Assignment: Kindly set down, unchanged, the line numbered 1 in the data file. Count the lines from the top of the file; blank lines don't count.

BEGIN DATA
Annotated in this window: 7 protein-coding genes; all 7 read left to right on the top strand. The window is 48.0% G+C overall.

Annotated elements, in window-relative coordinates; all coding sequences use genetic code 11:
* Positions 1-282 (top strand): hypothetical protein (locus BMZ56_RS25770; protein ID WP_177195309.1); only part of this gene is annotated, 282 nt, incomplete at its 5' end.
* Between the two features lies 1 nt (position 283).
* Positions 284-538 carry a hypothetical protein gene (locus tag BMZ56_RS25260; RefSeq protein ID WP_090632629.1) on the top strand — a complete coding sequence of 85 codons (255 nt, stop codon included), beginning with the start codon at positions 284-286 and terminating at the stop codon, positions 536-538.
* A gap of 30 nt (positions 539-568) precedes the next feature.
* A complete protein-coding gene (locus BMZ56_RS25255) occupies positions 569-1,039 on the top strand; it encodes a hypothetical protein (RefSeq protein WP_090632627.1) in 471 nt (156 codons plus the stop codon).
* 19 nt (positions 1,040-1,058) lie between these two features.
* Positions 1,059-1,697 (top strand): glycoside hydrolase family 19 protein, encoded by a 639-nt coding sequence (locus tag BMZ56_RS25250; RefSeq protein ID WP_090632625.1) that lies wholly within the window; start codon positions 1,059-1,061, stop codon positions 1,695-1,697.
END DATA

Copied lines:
Annotated in this window: 7 protein-coding genes; all 7 read left to right on the top strand. The window is 48.0% G+C overall.